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Publication numberUS5934734 A
Publication typeGrant
Application numberUS 09/022,854
Publication dateAug 10, 1999
Filing dateFeb 12, 1998
Priority dateFeb 12, 1998
Fee statusLapsed
Publication number022854, 09022854, US 5934734 A, US 5934734A, US-A-5934734, US5934734 A, US5934734A
InventorsDouglas J. Wilson
Original AssigneeLear Corporation
Export CitationBiBTeX, EndNote, RefMan
External Links: USPTO, USPTO Assignment, Espacenet
Slidable sun visor with selectively engageable anti-backlash device
US 5934734 A
Abstract
A visor assembly includes a visor body, a support arm and an anti-backlash device for selectively applying a clamping force on the support arm. The anti-backlash device includes first and second bushings, each having an end surface misalignable and engageable with each other, and an inner surface portion slidably engageable with the support arm. When the inner surface portions are aligned with each other, the end surfaces are misaligned. The anti-backlash device further includes a spring means biasing the end surfaces together for urging the end surfaces to align, thereby causing the inner surface portions to misalign and to apply the clamping force on the support arm. Sufficient rotational movement of one of the bushings, against the bias of the spring means, sufficiently realigns the inner surface portions to sufficiently release the clamping force such that the visor body may slide along the support arm.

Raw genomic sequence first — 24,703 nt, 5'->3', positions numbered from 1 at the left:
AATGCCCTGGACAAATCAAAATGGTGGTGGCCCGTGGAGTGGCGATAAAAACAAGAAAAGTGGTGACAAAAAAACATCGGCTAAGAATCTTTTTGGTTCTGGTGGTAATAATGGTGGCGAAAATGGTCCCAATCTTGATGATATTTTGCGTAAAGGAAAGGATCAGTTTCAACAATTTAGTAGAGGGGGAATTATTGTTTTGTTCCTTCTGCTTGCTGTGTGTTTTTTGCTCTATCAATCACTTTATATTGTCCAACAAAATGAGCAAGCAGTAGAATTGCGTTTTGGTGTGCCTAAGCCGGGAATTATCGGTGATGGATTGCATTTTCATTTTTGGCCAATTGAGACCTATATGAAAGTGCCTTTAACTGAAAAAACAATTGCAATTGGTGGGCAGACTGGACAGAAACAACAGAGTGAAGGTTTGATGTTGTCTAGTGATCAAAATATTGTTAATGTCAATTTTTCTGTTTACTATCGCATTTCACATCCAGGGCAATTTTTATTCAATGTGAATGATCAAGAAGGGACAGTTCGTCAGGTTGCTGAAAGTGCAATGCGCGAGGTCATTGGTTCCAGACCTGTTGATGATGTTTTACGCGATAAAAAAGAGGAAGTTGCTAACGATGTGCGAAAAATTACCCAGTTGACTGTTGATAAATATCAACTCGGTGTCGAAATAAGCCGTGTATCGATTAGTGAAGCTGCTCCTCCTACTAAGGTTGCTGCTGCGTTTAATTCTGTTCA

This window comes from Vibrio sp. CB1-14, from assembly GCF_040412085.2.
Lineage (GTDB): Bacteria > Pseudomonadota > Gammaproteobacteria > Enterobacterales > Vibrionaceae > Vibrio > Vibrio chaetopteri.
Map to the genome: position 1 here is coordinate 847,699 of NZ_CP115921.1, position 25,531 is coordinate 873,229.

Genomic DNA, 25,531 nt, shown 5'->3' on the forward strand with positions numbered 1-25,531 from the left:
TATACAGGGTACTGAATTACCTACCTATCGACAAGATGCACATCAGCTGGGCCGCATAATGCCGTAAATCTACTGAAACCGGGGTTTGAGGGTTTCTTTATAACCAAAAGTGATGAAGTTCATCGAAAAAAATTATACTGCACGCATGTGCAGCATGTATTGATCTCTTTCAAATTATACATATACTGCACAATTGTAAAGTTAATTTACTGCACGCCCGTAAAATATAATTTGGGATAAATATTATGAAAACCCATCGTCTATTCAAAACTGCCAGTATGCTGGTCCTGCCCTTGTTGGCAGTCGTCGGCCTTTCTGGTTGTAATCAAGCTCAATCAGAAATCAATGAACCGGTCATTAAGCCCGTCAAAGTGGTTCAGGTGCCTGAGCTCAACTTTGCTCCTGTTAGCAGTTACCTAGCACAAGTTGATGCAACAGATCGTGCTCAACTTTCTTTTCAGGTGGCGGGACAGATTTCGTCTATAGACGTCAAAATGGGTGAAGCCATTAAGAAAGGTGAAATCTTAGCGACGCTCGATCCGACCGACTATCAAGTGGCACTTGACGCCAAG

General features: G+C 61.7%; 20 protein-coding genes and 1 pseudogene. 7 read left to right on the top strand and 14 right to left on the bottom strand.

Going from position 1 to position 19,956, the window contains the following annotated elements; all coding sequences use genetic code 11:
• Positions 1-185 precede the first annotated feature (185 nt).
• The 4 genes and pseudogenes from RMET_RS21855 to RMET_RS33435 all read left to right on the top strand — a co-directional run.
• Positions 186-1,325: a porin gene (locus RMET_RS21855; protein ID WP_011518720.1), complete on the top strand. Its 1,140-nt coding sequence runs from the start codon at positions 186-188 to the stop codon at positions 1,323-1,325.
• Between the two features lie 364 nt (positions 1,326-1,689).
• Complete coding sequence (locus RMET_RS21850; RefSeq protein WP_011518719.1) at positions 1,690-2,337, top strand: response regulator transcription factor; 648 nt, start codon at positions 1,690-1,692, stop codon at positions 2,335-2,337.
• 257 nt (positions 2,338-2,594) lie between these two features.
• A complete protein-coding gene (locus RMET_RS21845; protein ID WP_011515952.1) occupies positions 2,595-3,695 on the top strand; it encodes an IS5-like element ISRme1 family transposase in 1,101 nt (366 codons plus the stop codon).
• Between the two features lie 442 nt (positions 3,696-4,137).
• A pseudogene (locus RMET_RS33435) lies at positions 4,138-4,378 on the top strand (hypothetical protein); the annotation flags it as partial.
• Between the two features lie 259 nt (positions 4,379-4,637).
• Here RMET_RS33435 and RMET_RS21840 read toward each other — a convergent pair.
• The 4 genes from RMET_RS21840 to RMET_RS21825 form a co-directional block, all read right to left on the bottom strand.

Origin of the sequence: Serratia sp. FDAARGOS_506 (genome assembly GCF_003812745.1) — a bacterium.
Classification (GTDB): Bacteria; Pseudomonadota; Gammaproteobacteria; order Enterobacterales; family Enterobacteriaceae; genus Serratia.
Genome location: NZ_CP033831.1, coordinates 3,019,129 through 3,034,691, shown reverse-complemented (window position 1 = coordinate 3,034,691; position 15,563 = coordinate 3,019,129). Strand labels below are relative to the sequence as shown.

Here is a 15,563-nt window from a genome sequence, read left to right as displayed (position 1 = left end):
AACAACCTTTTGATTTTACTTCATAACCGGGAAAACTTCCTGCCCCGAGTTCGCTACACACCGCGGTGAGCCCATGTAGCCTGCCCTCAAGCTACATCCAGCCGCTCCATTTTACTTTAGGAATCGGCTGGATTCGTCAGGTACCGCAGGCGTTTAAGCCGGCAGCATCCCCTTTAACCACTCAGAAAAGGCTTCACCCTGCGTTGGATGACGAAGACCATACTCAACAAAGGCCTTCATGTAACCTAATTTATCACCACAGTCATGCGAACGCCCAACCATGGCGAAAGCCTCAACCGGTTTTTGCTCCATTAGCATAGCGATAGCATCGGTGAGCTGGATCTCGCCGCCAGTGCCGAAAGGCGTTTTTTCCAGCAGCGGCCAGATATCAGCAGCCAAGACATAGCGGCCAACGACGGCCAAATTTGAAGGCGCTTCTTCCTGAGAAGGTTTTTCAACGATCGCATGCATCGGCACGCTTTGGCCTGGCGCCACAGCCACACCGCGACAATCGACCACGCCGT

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Claims(16)
What is claimed is:
1. A sun visor assembly for a vehicle, the assembly comprising:
a visor body;
a support arm having first and second ends, said first end being adapted to cooperate with the vehicle; and
an anti-backlash device supporting said visor body and slidably engageable with said second end of said support arm, said anti-backlash device including first and second members, each having an inner surface misalignable with each other for selectively providing a clamping force on said second end of said support arm when said inner surfaces are misaligned;
wherein sufficient rotational movement of said visor body about said support arm sufficiently releases said clamping force of said anti-backlash device by sufficiently aligning said inner surfaces, such that said visor body may slide along said second end of said support arm.
2. The sun visor assembly of claim 1 wherein said anti-backlash device further includes a detent connected to said visor body and rotatably cooperable with said support arm to releasably slidably hold said visor body in a desired pivotal orientation.
3. The sun visor assembly of claim 1 wherein each of said first and second members includes an inner surface portion of said inner surface misalignable with each other.
4. The sun visor assembly of claim 1 wherein said first and second members are bushings, each bushing having an end surface misalignable and engageable with each other, and an inner surface portion of said inner surface alignable with each other and slidably engageable with said second end of said support arm.
5. The sun visor assembly of claim 4 wherein when said inner surface portions are aligned with each other, said end surfaces are misaligned.
6. The sun visor assembly of claim 5 further including a spring means biasing said end surfaces together for urging said end surfaces to align, thereby causing said inner surface portions to misalign and to apply said clamping force on said support arm.
7. The sun visor assembly of claim 6 wherein sufficient rotational movement of one of said bushings against the bias of said spring sufficiently aligns said inner surface portions of said bushings, whereby to sufficiently release said clamping force on said support arm such that said visor body may slide along said support arm.